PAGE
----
Underwood v. Strasser

Annotate this Case

48 Wis. 2d 568 (1970)

180 N.W.2d 631

UNDERWOOD and others, Plaintiffs and Respondents, v. STRASSER and others, Defendants and Appellants: AMERICAN FAMILY MUTUAL INSURANCE COMPANY, Third-Party Defendant and Respondent.

No. 213.

Supreme Court of Wisconsin.

Argued October 8, 1970.

Decided November 3, 1970.

*570 For the appellants there were briefs by Prosser, Wiedabach, Koppa, Lane & Quale of Milwaukee, and oral argument by Howard H. Koppa.

For the respondents there was a brief by Murn, Ferr & Gumina of West Allis, and oral argument by Paul J. Ferr.

ROBERT W. HANSEN, J.

The Wisconsin statute authorizes and limits the questioning of witnesses as to prior criminal convictions in these words:

"A person who has been convicted of a criminal offense is, notwithstanding, a competent witness, but the conviction may be proved to affect his credibility, either by the record or by his own cross-examination, upon which he must answer any question relevant to that inquiry, and the party cross-examining him is not concluded by his answer."[1]

This statutory provision applies to civil actions, as well as to criminal cases. No distinction between the two categories of cases is made in the statute. The section is in ch. 885 under Title XLIII, "Provisions Common to Actions and Proceedings in All Courts." It was on an appeal in a civil action that this court upheld the statute against attack, specifically rejecting the suggestion, repeated on this appeal, that Rule 106 of the Model Rules of Evidence be followed in place of the statutorily stated rule.[2]

It is then the law in this state, statutorily established, that on an issue of credibility, a witness who takes the *571 stand may be questioned as to prior convictions of criminal offenses. Two questions may be asked: (1) Have you ever been convicted of a criminal offense?; and (2) How many times?[3] Given responsive and accurate responses to these two questions, no further questions may be asked.[4]

It is only on the issue of credibility that the two questions as to fact and number of convictions may be asked. What makes this case unusual, almost puzzlingly so, is that the two questions were both asked before any conflict in the testimony of the witness or with the testimony of other witnesses put credibility at issue.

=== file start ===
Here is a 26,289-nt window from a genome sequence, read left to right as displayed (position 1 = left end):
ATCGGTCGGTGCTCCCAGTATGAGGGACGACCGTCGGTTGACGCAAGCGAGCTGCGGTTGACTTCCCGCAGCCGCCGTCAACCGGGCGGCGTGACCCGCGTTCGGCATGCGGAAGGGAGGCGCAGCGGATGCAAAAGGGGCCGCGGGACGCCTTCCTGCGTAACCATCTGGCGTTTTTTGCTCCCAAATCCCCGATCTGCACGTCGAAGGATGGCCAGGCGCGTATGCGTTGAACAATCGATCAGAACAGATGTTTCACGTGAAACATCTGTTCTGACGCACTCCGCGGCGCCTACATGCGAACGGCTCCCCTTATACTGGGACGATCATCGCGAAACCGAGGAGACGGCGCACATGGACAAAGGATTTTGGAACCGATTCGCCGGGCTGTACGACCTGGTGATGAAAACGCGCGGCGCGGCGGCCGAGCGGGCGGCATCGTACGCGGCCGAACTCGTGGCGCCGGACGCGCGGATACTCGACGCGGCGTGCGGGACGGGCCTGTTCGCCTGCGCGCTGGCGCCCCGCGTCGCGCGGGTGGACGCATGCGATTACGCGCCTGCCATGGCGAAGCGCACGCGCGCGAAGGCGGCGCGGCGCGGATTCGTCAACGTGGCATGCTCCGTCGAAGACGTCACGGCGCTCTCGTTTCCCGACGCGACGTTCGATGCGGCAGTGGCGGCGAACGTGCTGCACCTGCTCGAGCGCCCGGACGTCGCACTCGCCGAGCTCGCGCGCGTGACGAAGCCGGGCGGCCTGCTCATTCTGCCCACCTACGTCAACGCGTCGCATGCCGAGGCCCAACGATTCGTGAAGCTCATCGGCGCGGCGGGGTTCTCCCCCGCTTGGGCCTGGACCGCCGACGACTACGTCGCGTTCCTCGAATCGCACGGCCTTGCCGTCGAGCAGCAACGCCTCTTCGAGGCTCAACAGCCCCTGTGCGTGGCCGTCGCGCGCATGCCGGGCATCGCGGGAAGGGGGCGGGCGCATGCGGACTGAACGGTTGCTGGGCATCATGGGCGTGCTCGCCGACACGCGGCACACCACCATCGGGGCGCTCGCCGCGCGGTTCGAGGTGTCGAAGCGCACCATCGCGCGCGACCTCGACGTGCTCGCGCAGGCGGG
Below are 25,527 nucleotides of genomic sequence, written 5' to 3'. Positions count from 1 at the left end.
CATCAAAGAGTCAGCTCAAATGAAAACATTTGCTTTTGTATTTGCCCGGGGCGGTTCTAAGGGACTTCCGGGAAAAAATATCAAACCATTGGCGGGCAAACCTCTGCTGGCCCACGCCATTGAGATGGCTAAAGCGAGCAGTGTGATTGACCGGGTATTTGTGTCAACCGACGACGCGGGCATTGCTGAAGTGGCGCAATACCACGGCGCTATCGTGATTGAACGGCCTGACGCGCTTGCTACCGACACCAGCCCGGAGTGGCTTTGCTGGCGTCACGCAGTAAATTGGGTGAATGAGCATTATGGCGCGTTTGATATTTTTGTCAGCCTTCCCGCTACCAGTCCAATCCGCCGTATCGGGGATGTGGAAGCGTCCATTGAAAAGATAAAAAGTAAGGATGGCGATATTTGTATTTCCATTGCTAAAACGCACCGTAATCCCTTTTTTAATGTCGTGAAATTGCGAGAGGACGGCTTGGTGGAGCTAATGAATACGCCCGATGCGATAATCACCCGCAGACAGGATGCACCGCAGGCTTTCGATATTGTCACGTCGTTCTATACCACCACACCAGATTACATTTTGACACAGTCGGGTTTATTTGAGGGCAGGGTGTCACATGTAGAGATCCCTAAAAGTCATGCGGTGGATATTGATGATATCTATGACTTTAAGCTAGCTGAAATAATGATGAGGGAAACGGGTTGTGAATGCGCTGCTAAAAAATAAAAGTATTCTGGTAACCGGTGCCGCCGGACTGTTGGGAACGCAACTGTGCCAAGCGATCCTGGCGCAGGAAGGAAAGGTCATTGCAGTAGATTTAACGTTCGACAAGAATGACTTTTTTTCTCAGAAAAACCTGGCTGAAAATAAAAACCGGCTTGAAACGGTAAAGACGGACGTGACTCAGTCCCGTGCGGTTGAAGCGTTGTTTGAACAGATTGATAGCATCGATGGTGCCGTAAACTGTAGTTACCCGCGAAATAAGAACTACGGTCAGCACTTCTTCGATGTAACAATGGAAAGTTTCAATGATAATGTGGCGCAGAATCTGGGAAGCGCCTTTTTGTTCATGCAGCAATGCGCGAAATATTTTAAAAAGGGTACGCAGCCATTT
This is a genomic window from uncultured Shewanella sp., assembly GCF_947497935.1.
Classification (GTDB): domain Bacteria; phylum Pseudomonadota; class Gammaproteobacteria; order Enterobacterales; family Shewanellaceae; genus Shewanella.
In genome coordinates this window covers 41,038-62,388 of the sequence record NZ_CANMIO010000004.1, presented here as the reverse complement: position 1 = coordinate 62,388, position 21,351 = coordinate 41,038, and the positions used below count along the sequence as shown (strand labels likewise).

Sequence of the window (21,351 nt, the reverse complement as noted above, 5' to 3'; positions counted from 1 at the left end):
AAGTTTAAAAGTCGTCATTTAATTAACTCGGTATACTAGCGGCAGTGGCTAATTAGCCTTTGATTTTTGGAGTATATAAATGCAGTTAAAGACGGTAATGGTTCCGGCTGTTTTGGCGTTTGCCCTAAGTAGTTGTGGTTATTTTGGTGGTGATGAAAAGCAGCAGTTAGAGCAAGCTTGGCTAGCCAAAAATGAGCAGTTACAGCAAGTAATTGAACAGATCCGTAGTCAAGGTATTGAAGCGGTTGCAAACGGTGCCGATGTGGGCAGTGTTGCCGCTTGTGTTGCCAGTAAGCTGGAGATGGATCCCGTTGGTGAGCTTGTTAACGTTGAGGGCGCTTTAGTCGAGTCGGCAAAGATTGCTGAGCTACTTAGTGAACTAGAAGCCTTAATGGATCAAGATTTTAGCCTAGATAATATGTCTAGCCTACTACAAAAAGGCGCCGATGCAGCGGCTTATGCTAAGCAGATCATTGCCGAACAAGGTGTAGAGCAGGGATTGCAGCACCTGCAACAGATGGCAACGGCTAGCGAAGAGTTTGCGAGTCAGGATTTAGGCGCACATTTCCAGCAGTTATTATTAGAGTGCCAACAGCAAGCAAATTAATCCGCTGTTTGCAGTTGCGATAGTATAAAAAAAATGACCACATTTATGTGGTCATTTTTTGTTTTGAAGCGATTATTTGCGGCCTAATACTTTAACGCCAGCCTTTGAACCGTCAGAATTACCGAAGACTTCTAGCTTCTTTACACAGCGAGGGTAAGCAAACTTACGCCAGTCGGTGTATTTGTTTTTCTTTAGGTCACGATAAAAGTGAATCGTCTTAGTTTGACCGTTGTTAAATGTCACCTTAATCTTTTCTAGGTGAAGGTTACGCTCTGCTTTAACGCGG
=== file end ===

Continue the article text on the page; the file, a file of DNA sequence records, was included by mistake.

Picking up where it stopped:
Here, on direct examination, the plaintiff was asked by his own attorney, "Mr. Valona, were you ever convicted of a crime?" The plaintiff answered, "Yes." No objection was made to the question being asked. The second question as to the number of convictions was asked on cross-examination by defense counsel. In fact, it was the initial question asked on cross-examination. Objection was made, sustained and, following a conference of court and counsel in chambers, a mistrial was ordered.

A case could be made that both questions were prematurely asked, no issue as to credibility having arisen when each in turn was asked. So the question here must be whether a plaintiff's attorney, as a matter of trial strategy, can ask the first of the two statutorily permitted inquiries and thereafter bar the asking of the *572 second question, at least unless or until an issue as to credibility has arisen. While the statute refers only to inquiries as to prior conviction being proved "... either by the record or by ... cross-examination," if there were no objection, it is clear that plaintiff could have asked both questions, one as to the fact of prior conviction, and the other as to the number of such convictions. That, given truthful answers, would have been the end of the road, and, viewed as a matter of trial tactics, introducing such admissions as to prior convictions on direct examination, rather than on cross-examination. might well appeal as having less jury impact than having it later become a proper question on cross-examination. However, this plaintiff's counsel did not do. He asked the first question only, and then objected to the second. He opened the door by asking the first question, and objected to it remaining ajar for the asking of the second. We would hold that counsel, having asked his client if he had ever been convicted of a crime, lost the right to object to opposing counsel subsequently asking on cross-examination how many times the client had been convicted. To hold otherwise, would clearly leave with the jury the impression that the witness had been convicted only once of a single offense. If the jurors were entitled to know the fact of prior conviction, they were also entitled to know the number of such prior convictions.